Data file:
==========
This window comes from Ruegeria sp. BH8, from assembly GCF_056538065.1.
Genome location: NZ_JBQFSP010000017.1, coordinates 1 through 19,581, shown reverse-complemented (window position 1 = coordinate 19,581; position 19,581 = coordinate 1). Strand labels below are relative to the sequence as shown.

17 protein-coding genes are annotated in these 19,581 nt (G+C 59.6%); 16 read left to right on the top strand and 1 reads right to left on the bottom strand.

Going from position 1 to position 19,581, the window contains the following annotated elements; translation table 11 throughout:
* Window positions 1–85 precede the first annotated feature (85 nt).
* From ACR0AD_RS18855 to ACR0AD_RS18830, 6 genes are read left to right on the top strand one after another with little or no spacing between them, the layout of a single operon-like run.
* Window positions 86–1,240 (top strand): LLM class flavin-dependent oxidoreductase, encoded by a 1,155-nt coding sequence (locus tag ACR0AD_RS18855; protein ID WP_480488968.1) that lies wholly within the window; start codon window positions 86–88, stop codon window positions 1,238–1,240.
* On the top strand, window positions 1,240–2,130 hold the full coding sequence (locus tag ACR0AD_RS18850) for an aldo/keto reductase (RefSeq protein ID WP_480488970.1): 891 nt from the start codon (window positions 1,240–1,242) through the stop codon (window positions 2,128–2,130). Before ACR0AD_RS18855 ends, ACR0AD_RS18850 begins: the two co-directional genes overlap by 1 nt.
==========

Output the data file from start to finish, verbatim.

This window comes from Ruegeria sp. BH8, from assembly GCF_056538065.1.
Genome location: NZ_JBQFSP010000017.1, coordinates 1 through 19,581, shown reverse-complemented (window position 1 = coordinate 19,581; position 19,581 = coordinate 1). Strand labels below are relative to the sequence as shown.

17 protein-coding genes are annotated in these 19,581 nt (G+C 59.6%); 16 read left to right on the top strand and 1 reads right to left on the bottom strand.

Going from position 1 to position 19,581, the window contains the following annotated elements; translation table 11 throughout:
* Window positions 1–85 precede the first annotated feature (85 nt).
* From ACR0AD_RS18855 to ACR0AD_RS18830, 6 genes are read left to right on the top strand one after another with little or no spacing between them, the layout of a single operon-like run.
* Window positions 86–1,240 (top strand): LLM class flavin-dependent oxidoreductase, encoded by a 1,155-nt coding sequence (locus tag ACR0AD_RS18855; protein ID WP_480488968.1) that lies wholly within the window; start codon window positions 86–88, stop codon window positions 1,238–1,240.
* On the top strand, window positions 1,240–2,130 hold the full coding sequence (locus tag ACR0AD_RS18850) for an aldo/keto reductase (RefSeq protein ID WP_480488970.1): 891 nt from the start codon (window positions 1,240–1,242) through the stop codon (window positions 2,128–2,130). Before ACR0AD_RS18855 ends, ACR0AD_RS18850 begins: the two co-directional genes overlap by 1 nt.